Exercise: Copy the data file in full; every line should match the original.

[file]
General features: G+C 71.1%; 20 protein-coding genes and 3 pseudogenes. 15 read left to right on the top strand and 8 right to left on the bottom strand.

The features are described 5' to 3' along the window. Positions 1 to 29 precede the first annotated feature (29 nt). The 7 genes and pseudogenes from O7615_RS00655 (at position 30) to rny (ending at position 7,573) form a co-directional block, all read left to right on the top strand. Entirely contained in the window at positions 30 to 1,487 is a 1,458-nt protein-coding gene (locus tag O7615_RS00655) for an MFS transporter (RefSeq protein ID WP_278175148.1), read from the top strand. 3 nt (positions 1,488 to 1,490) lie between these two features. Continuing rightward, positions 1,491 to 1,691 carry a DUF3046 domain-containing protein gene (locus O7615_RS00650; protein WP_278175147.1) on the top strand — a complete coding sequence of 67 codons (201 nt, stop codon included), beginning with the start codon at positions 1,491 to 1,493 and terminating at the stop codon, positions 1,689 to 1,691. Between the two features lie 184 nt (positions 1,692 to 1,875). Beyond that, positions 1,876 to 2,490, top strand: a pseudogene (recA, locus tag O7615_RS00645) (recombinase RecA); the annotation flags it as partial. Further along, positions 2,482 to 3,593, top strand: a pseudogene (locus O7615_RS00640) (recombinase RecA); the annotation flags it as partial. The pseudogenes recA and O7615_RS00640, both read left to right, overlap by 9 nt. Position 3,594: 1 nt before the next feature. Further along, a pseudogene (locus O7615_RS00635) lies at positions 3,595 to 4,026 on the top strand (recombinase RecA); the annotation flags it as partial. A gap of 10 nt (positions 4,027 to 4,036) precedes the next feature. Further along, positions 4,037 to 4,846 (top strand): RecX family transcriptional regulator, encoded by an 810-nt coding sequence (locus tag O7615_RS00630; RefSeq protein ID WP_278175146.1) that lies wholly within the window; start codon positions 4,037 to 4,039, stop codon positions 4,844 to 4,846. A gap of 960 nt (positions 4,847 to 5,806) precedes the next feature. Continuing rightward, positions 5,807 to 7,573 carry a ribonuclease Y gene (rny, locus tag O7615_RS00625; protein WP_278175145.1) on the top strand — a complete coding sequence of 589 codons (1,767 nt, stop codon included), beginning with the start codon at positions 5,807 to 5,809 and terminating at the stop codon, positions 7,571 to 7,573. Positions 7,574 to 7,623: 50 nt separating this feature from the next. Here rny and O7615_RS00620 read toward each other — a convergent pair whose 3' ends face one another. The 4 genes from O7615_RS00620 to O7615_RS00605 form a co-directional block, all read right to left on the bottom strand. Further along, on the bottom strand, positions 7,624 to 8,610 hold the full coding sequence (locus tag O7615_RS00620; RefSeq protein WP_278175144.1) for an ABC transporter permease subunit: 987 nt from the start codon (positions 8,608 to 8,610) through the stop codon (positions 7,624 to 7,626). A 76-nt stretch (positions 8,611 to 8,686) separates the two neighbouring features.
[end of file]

General features: G+C 71.1%; 20 protein-coding genes and 3 pseudogenes. 15 read left to right on the top strand and 8 right to left on the bottom strand.

The features are described 5' to 3' along the window. Positions 1 to 29 precede the first annotated feature (29 nt). The 7 genes and pseudogenes from O7615_RS00655 (at position 30) to rny (ending at position 7,573) form a co-directional block, all read left to right on the top strand. Entirely contained in the window at positions 30 to 1,487 is a 1,458-nt protein-coding gene (locus tag O7615_RS00655) for an MFS transporter (RefSeq protein ID WP_278175148.1), read from the top strand. 3 nt (positions 1,488 to 1,490) lie between these two features. Continuing rightward, positions 1,491 to 1,691 carry a DUF3046 domain-containing protein gene (locus O7615_RS00650; protein WP_278175147.1) on the top strand — a complete coding sequence of 67 codons (201 nt, stop codon included), beginning with the start codon at positions 1,491 to 1,493 and terminating at the stop codon, positions 1,689 to 1,691. Between the two features lie 184 nt (positions 1,692 to 1,875). Beyond that, positions 1,876 to 2,490, top strand: a pseudogene (recA, locus tag O7615_RS00645) (recombinase RecA); the annotation flags it as partial. Further along, positions 2,482 to 3,593, top strand: a pseudogene (locus O7615_RS00640) (recombinase RecA); the annotation flags it as partial. The pseudogenes recA and O7615_RS00640, both read left to right, overlap by 9 nt. Position 3,594: 1 nt before the next feature. Further along, a pseudogene (locus O7615_RS00635) lies at positions 3,595 to 4,026 on the top strand (recombinase RecA); the annotation flags it as partial. A gap of 10 nt (positions 4,027 to 4,036) precedes the next feature. Further along, positions 4,037 to 4,846 (top strand): RecX family transcriptional regulator, encoded by an 810-nt coding sequence (locus tag O7615_RS00630; RefSeq protein ID WP_278175146.1) that lies wholly within the window; start codon positions 4,037 to 4,039, stop codon positions 4,844 to 4,846. A gap of 960 nt (positions 4,847 to 5,806) precedes the next feature. Continuing rightward, positions 5,807 to 7,573 carry a ribonuclease Y gene (rny, locus tag O7615_RS00625; protein WP_278175145.1) on the top strand — a complete coding sequence of 589 codons (1,767 nt, stop codon included), beginning with the start codon at positions 5,807 to 5,809 and terminating at the stop codon, positions 7,571 to 7,573. Positions 7,574 to 7,623: 50 nt separating this feature from the next. Here rny and O7615_RS00620 read toward each other — a convergent pair whose 3' ends face one another. The 4 genes from O7615_RS00620 to O7615_RS00605 form a co-directional block, all read right to left on the bottom strand. Further along, on the bottom strand, positions 7,624 to 8,610 hold the full coding sequence (locus tag O7615_RS00620; RefSeq protein WP_278175144.1) for an ABC transporter permease subunit: 987 nt from the start codon (positions 8,608 to 8,610) through the stop codon (positions 7,624 to 7,626). A 76-nt stretch (positions 8,611 to 8,686) separates the two neighbouring features.